Fighter-Searchlight Tactics
   On 1-2 July 1943, the battalion, using its T/E equipment, moved by shuttle from Camp Davis to consolidated platoon positions around Burgaw, North Carolina, a small town about 40 miles distance from Camp Davis. Headquarters was established on the second floor of a loft building next to the Pender Motion Picture Theatre. After approximately two weeks training in consolidated positions, the battalion moved into extended tactical positions on 15 July as the individual sections of the battalion were deployed in a standard Fighter-Searchlight grid covering 289 square miles. Despite the fact that this was the first occasion that sections had operated independently and that they were handicapped by almost unprecedented heavy rainfall and the presence of literally thousands of poisonous snakes, all personnel showed that they had benefitted by their bivouac experience. Sections were encouraged to improvise and, almost without exception, they showed amazing resourcefulness in obtaining odds and ends with which to build their pup tent camps into comfortable living areas. Under the direction of the medical detachment, various types of snakes native to the region, including rattlesnakes, moccasins, copperheads, and coral snakes, as well as various other nonpoisonous varieties, were captured and kept alive in a pen at battalion headquarters, where they were used for purposes of instruction and identification. As a result of these measures, sickness in the swampy, rainy area fell below normal garrison proportions and not a single snake-bite casualty was suffered during the battalion's entire stay at Burgaw.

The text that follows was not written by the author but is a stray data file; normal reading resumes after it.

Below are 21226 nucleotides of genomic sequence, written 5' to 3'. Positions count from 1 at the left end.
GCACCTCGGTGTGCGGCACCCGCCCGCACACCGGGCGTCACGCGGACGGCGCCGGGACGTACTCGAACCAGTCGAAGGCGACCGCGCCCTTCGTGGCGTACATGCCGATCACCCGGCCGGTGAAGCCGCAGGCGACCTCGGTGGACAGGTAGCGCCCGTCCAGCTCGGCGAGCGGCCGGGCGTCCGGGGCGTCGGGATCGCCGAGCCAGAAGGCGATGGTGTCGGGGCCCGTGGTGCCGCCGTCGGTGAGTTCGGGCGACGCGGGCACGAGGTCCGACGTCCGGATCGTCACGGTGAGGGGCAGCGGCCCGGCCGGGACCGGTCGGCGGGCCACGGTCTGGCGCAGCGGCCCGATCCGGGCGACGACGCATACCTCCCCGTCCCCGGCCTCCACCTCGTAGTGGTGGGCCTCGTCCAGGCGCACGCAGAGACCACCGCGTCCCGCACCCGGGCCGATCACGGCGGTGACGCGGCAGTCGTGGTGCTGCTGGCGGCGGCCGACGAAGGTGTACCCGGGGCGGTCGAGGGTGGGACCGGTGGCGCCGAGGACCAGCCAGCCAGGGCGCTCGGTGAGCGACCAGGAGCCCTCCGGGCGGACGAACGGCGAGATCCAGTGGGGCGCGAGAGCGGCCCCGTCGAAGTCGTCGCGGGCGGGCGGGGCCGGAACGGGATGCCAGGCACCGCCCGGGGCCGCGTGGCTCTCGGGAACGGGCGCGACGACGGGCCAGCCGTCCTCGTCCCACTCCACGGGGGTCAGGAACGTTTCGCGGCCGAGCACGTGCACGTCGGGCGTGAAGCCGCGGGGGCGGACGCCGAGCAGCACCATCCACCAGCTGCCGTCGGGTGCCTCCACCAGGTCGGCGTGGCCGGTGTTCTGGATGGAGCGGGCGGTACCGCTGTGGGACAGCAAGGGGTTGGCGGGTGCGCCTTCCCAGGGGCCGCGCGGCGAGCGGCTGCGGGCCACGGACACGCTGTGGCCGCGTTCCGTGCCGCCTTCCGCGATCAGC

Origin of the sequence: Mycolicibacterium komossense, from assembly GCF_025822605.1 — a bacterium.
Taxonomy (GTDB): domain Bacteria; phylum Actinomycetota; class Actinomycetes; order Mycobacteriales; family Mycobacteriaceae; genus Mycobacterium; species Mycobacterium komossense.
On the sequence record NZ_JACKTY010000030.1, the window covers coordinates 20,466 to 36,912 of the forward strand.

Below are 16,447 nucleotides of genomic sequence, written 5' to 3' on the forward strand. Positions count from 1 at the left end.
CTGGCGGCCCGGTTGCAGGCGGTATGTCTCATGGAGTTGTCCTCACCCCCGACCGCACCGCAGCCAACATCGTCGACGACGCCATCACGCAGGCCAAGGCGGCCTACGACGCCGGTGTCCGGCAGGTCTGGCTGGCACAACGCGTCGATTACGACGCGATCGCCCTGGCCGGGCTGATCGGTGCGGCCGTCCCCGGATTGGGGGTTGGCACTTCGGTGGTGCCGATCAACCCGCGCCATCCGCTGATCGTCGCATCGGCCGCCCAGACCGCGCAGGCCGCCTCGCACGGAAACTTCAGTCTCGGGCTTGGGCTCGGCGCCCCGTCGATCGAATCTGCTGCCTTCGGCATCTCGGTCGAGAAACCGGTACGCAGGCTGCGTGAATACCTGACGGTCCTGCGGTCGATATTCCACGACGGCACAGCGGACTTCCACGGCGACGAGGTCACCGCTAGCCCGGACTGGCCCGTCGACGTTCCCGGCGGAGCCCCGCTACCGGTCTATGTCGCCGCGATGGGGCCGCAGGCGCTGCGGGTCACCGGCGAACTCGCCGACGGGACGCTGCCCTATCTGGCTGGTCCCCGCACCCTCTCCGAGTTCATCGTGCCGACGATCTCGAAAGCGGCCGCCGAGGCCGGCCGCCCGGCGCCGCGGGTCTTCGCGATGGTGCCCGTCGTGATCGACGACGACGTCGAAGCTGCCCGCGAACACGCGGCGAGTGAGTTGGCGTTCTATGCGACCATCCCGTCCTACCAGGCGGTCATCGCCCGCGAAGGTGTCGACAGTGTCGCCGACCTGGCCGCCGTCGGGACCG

Antiaircraft training using a 60-inch searchlight for target illumination.
Normally, the light would not be placed in such close proximity to the gun
for fear of blinding the crew (this photo may be posed). The AA gun is
a 90mm M1; the location is unknown. (Photo courtesy U. S. Army.)

   Meanwhile, the battalion began vigorous training on the use of Fighter-Searchlight tactics. Although tracking missions were available far more frequently than at Ft. Sheridan, the heavy rainfall of the period still made them less frequent that was desired, but full use was made of stretches of clear weather, and the proficiency of the individual sections – both in tactics and tracking – showed rapid improvement. The unit was judged ready for its technical test on 23 August and passed it successfully. It was then given a final tactical test from 29 August to 2 September. The test included the movement of all positions under blackout conditions and employing local security measures, and was designed to test the battalion's ability to pick up targets with its own local warning, to track them through the area, and to display a thorough knowledge of the principles of Fighter-Searchlight tactics. The test was passed with a grade of excellent, the highest rating ever given a searchlight battalion on such as test at Camp Davis up to that time.

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